Priced at an unapologetic $3,000 and available to buy right away from Focal and Amazon, the Stellia satisfy the demands of both luxury and tech enthusiasts.
Putting a closed-back design around the beryllium speaker of the Focal Utopia, the Stellia are also sonically impressive and will wow music lovers whether they’re audiophiles or not.
Focal lives up to the most exacting of standards with its Stellia: they’re dressed in full-grain leather, they have thick memory foam cushions that clamp your head into a vice of loveliness, and their aluminum yokes, woven cables, and contoured hard case just exude quality.
To like these headphones, you’ll have to be a fan of the color brown — or “cognac and mocha,” in Focal’s words — because there’s no other option.
Though built on the same physical frame as the preceding Focal Utopia, Elear, and Clear, the Stellia are recognizably unique, thanks to their striking exterior, which features an overlay of perforated metal atop yet another layer of leather.
Focal actively encourages thinking of these as a more portable, more universal version of the Utopia — but that look of theirs, together with the sheer, irreducible bulk, makes for plenty of curious stares should you ever try to wear the Stellia out on a walk anywhere.
The noise isolation of the Stellia is good for headphones in their heavyweight class, but it’s still nowhere close to the passive isolation you get from, say, studio cans like the Sennheiser HD 380 Pro that were designed for the purpose.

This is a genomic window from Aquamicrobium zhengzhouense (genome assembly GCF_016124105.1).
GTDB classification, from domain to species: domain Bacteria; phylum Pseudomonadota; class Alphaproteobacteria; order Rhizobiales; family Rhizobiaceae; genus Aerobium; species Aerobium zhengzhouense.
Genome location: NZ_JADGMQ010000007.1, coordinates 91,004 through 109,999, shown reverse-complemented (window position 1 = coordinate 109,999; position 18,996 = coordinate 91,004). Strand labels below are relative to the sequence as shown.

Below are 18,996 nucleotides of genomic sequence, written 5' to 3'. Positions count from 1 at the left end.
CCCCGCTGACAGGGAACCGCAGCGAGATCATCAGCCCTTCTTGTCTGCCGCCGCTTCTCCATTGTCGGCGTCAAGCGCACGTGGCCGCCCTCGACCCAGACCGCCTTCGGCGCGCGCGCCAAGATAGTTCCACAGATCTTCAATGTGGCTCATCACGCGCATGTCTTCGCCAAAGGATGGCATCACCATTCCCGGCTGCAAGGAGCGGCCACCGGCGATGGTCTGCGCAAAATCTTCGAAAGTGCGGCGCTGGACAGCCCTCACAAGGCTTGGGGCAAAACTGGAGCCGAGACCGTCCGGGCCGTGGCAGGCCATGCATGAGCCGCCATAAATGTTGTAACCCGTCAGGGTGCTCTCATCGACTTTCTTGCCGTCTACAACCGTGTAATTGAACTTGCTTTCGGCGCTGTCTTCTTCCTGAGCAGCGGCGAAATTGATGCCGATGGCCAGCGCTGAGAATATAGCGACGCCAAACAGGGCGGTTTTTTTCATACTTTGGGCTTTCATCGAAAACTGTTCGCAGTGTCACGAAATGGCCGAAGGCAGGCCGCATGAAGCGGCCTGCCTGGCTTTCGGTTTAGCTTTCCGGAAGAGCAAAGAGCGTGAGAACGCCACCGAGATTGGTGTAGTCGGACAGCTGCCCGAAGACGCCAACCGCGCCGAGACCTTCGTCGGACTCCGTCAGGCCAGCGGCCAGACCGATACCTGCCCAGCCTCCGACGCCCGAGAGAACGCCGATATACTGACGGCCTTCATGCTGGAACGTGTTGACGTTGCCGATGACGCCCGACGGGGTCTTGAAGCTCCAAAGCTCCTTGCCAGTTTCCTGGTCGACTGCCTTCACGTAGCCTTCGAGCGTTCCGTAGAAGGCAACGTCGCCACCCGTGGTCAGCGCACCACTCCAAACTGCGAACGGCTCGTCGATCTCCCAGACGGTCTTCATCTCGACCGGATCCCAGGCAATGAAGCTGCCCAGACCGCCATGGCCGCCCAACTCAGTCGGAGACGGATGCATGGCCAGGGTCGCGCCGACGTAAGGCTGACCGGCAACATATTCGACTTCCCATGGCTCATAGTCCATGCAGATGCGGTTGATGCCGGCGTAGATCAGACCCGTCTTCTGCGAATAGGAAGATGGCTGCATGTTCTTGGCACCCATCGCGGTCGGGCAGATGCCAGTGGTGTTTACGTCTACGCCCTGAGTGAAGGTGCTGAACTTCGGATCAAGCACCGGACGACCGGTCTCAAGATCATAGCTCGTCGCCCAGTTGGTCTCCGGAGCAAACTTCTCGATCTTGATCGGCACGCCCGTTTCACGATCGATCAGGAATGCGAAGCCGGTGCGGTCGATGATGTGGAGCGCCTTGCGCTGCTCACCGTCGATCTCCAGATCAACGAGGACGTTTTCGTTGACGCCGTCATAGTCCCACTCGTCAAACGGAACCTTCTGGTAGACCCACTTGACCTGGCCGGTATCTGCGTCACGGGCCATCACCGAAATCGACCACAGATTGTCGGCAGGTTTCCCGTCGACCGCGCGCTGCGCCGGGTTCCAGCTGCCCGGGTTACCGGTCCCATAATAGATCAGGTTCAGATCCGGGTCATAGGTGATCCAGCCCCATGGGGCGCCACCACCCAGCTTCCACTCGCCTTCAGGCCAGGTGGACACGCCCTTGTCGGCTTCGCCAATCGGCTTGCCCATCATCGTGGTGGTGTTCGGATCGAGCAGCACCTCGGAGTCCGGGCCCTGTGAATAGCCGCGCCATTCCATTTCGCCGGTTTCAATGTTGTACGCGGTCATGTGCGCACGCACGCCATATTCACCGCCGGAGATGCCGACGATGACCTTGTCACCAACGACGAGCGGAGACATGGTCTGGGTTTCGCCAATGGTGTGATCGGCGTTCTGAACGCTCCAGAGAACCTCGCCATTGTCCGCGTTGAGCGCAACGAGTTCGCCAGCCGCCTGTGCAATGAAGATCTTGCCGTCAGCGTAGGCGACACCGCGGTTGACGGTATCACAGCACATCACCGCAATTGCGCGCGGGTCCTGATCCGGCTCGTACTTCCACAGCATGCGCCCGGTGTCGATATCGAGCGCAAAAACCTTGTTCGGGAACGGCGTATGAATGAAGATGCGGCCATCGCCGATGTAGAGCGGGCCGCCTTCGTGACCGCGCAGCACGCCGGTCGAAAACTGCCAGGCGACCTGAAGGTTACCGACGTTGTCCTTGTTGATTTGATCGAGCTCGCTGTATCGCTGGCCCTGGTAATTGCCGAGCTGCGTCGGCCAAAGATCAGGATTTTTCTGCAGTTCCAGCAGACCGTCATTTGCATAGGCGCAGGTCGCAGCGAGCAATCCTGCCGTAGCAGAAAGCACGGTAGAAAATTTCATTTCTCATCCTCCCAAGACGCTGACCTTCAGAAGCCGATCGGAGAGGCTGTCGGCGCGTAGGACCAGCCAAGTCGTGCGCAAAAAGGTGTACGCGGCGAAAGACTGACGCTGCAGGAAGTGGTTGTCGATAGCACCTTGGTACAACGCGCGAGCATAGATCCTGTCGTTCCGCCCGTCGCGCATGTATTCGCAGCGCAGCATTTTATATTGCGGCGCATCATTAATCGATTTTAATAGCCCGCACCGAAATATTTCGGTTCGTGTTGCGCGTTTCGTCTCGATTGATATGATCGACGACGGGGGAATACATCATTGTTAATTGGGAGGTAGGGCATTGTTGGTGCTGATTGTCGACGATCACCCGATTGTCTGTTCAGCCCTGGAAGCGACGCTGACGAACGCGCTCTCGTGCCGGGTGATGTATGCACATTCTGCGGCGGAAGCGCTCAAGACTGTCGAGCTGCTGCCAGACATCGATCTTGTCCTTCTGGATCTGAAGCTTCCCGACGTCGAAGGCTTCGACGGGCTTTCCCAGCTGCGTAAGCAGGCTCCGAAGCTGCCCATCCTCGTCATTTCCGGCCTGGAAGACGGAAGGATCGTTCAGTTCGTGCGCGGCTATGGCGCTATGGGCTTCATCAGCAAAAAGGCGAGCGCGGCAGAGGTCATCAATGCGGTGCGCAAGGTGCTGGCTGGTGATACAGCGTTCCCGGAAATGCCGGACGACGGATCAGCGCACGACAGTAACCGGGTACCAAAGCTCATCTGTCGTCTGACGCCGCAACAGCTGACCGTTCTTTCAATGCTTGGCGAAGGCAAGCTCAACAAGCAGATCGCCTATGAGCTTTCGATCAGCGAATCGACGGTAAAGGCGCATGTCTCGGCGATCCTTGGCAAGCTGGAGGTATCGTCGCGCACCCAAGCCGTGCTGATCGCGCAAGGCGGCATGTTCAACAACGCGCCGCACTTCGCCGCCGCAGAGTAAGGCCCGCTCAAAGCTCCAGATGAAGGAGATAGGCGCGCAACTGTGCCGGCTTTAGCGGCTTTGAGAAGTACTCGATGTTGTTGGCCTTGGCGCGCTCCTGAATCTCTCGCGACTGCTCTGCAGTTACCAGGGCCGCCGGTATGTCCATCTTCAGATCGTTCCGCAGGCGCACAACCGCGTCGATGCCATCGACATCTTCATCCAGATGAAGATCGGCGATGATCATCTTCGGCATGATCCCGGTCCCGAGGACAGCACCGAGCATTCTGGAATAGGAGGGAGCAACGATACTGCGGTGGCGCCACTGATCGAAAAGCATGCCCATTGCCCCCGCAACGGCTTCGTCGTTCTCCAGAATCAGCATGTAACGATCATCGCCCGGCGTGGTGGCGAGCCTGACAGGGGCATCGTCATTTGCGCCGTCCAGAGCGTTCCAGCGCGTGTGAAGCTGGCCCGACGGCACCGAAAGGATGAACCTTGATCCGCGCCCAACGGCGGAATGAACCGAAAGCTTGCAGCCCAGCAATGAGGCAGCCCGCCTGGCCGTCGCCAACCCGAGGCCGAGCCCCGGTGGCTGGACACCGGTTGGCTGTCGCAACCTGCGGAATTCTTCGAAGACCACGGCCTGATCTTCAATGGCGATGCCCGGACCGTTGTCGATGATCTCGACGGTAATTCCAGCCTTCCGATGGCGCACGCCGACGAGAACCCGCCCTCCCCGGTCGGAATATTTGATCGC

Given the performance contained within those glamorous cognac walls, I’d say Focal has done an amazing job of reducing the need for additional equipment to get the most out of the Stellia.
By comparison, anyone trying to enjoy the Focal Utopia without a beefy desktop amplifier was really not doing them justice, whereas you can get close to the Stellia’s best performance even when plugged directly into your portable audio device.
Turning to the main attraction of the Focal Stellia, I have to confess that their sound did not sweep me up on a magic carpet joyride upon my first listen — because it’s not meant to.
Focal calls these headphones reference-class, which signals the company’s aim for a purist sound that exaggerates or diminishes as little as possible.
With the Focal Stellia, much as was the case with the Focal Utopia before it, I hear rather than feel it.
Well, the Focal Stellia are like those huge 8K TVs we see only at trade shows, exposing all the nuance you could want from any given song.
If you’re only going to listen to underground rap or grime, you’d probably be better served by a cheaper and bassier alternative like Focal’s own Elear, but if you want to genre-hop and truly feel the differences between various productions, the Stellia do that better than almost any other headphones.
The Stellia give life to the bamboo flute in a wonderfully organic way, and the combo of that peaceful music and the headphones’ comfort and noise isolation has had me listening to the album on repeat for many hours at a time.
That being said, it’s safe to assume that the Stellia at $3,000 is basically blowing whatever headphones budget you have for the next decade, if not the rest of your life, on one single pair of cognac-colored cans.
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